ROMIO has some important limitations under LAM; the RELEASE_NOTES file in the LAM distribution should be consulted before writing MPI programs that use MPI I/O.

Dynamic Processes
LAM includes an implementation of MPI-2 dynamic process creation. The non-blocking functions are not implemented.

LAM Extensions to MPI

Debugging Aids
Opaque MPI objects are monitored by LAM commands but the user needs a way to cross-reference the identification given by the commands with variables within MPI application. These extensions extract identifiers from MPI communicators and datatypes. See MPIL_Comm_id(2) and MPIL_Type_id(2).

Additionally, LAM provides the capability to launch non-MPI programs on remote nodes. This includes shell scripts, debuggers, etc. As long as an MPI program is eventually launched (as a child, grandchild, etc.), LAM can handle executing as many intermediate programs as necessary. This can greatly help debugging and logging of user programs.

Trace Generation
To avoid being swamped with trace data from a long running application, LAM supplies collective operations to turn the tap on and off. See MPIL_Trace_on(2) and MPIL_Trace_off(2).

Asynchronous Signals
LAM has an signal handling package which mirrors but does not interfere with POSIX signal handling. An MPI extension routine delivers a signal to a process. See MPIL_Signal(2).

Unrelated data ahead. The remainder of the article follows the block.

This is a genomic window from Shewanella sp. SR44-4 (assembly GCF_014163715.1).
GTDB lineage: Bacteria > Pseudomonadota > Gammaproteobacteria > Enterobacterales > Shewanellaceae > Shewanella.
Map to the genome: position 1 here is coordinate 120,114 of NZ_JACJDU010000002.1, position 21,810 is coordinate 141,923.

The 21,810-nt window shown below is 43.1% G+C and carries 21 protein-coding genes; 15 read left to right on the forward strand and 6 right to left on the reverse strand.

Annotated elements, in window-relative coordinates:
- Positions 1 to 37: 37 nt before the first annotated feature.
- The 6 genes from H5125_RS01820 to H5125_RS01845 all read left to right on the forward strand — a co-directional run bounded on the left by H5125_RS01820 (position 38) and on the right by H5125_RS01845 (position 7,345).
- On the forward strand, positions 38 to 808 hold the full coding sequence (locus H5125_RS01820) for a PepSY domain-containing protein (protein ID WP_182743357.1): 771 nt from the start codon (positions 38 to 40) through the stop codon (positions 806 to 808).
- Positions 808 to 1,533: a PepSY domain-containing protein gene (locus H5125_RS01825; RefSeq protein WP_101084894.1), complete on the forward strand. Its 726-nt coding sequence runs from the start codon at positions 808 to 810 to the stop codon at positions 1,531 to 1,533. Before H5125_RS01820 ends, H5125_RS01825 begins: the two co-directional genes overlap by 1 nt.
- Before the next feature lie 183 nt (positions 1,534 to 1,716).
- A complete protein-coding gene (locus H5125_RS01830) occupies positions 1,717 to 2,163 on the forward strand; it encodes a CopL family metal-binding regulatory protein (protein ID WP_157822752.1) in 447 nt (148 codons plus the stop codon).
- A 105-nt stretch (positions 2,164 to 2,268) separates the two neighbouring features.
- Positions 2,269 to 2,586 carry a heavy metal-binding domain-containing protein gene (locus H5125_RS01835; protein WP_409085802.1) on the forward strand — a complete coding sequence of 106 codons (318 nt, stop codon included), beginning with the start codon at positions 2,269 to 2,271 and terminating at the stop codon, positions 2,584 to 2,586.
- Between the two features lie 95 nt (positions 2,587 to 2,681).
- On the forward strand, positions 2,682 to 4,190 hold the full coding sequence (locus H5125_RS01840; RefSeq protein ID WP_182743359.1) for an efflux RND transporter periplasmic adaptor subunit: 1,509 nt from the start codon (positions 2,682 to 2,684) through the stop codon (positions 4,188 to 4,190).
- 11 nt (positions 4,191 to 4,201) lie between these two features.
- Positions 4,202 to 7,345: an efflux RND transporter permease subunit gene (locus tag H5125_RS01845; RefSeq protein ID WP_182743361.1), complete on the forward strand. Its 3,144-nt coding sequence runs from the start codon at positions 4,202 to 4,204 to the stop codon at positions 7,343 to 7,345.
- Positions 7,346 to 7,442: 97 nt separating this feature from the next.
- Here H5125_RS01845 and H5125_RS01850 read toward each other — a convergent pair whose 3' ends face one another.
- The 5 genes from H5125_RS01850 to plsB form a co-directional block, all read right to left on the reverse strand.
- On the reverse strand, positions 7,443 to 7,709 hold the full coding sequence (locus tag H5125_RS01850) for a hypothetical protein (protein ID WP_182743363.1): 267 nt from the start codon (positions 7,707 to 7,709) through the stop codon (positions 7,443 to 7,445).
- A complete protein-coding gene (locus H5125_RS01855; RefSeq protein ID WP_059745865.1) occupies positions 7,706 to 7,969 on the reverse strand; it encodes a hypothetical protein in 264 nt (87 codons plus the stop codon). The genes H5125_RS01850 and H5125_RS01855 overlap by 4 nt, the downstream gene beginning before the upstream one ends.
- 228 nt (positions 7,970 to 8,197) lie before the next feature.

Overview of Commands and Libraries
introu(1), introc(2), INTROF(2)

Starting / Stopping LAM
recon(1), lamboot(1), lamhalt(1), lamnodes(1), wipe(1), tping(1), lamgrow(1), lamshrink(1)

Compiling MPI Applications
mpicc(1), mpiCC(1), mpif77(1)

Running MPI Applications
mpirun(1), lamclean(1)

Running Non-MPI Applications

Monitoring MPI Applications
mpitask(1), mpimsg(1)

Unloading MPI Trace Data

Enhanced I/O in MPI Programs
lam_rfposix(2), tstdio(3), cubix(3)

Reference Documents

"LAM Frequently Asked Questions"

at http://www.lam-mpi.org/faq/

"MPI Primer / Developing with LAM", Ohio Supercomputer Center

"MPI: A Message-Passing Interface Standard", Message-Passing Interface Forum, version 1.1

at http://www.mpi-forum.org/

"MPI-2: Extensions to the Message Passing Interface", Message Passing Interface Forum, version 2.0

at http://www.mpi-forum.org/

MPI Quick Tutorials

"LAM/MPI ND User Guide / Introduction"

at http://www.lam-mpi.org/mpi/tutorials/lam/

"MPI: It’s Easy to Get Started"

"MPI: Everyday Datatypes"

"MPI: Everyday Collective Communication"

Guaranteed Envelope Resources

"Robust MPI Message Delivery Through Guaranteed Resources", MPI Developer’s Conference, 1995